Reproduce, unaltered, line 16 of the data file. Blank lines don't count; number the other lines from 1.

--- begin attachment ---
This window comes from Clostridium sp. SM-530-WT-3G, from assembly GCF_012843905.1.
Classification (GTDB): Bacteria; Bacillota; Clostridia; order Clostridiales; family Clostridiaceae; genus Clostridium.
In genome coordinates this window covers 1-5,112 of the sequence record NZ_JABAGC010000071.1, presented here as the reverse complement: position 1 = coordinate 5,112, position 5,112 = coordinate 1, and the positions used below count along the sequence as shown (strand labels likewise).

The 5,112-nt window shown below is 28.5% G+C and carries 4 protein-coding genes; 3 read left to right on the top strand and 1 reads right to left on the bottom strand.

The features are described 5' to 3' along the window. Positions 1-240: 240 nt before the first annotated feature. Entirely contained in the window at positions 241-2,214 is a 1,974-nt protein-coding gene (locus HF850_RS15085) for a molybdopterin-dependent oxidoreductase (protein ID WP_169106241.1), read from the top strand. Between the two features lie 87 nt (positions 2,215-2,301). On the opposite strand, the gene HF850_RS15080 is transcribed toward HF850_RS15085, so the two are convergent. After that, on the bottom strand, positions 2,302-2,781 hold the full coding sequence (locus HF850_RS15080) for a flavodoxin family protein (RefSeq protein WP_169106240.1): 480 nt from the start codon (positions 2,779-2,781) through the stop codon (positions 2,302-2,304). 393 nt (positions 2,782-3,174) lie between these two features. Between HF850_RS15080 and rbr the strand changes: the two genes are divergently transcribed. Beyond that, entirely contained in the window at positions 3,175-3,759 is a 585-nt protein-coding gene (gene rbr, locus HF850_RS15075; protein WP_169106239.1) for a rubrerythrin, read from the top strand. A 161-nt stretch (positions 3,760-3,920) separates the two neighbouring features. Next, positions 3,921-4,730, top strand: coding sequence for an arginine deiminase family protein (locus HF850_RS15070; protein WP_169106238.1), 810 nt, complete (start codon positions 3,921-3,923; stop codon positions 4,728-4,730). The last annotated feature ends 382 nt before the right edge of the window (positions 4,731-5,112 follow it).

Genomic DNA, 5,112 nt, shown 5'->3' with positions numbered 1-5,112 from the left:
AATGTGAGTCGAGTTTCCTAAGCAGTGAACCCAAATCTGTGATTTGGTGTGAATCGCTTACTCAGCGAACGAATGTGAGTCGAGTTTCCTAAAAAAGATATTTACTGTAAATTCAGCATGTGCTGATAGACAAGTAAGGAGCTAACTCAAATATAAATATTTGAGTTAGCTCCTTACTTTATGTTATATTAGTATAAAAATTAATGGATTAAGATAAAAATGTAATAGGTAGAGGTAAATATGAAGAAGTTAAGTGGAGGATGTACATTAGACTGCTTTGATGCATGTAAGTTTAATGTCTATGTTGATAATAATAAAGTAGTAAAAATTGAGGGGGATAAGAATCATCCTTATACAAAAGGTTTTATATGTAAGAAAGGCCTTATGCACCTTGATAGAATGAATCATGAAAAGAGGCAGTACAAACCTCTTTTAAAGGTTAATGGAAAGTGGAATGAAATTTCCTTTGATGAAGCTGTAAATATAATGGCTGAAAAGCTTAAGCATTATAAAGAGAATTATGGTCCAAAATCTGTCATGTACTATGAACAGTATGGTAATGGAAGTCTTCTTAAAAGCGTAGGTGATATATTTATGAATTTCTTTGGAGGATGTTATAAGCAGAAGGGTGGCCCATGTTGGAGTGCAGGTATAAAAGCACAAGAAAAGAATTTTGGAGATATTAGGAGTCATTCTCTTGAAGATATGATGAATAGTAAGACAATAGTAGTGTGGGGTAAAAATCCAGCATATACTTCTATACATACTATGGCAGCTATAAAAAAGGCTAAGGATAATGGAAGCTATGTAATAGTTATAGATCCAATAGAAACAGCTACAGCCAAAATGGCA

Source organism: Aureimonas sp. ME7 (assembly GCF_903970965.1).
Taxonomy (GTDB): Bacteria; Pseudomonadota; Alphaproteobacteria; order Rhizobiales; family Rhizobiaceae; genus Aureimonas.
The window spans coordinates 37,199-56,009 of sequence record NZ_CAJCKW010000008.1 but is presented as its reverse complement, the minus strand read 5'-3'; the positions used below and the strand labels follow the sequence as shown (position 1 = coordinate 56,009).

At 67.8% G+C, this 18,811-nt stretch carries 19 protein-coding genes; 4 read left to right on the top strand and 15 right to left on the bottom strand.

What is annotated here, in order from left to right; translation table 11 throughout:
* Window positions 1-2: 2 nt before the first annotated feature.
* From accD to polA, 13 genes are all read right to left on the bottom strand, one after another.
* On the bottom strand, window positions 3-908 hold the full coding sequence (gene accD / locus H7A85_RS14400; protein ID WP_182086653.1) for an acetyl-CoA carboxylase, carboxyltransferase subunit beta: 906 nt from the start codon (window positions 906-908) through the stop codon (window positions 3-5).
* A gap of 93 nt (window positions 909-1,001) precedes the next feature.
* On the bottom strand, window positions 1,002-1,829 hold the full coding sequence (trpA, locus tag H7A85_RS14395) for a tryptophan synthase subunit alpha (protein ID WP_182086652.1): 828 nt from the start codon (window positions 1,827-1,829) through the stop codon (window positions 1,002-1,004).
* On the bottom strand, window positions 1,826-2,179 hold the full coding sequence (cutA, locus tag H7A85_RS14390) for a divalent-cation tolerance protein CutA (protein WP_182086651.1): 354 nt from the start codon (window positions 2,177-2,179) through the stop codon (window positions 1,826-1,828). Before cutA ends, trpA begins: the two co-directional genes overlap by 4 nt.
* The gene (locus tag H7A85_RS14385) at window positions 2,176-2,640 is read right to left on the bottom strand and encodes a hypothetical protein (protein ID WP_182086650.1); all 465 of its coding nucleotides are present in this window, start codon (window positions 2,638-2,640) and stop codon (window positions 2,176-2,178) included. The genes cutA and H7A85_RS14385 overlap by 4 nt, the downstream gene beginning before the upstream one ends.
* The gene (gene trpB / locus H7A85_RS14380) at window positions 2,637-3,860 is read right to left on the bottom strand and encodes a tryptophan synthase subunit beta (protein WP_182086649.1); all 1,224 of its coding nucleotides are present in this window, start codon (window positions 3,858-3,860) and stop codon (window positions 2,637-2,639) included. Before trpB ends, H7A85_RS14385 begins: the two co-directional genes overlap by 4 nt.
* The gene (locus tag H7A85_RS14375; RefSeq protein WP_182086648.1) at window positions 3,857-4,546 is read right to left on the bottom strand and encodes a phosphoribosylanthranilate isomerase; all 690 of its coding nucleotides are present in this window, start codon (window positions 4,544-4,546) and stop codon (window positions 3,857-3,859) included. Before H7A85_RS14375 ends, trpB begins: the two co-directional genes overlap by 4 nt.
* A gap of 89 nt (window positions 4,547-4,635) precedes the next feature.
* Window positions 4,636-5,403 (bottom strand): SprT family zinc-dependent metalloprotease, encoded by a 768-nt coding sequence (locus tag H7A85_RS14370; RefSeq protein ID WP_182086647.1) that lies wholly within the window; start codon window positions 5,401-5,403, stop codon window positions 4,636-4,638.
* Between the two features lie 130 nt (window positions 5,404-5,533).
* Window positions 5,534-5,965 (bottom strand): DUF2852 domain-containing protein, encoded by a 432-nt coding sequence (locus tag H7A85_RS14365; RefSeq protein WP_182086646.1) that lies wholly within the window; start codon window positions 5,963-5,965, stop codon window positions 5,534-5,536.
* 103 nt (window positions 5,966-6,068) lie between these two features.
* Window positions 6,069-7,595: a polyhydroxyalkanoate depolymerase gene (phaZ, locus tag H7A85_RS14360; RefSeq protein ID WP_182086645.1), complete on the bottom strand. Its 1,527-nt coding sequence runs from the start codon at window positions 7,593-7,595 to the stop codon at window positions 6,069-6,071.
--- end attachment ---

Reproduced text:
* A gap of 93 nt (window positions 909-1,001) precedes the next feature.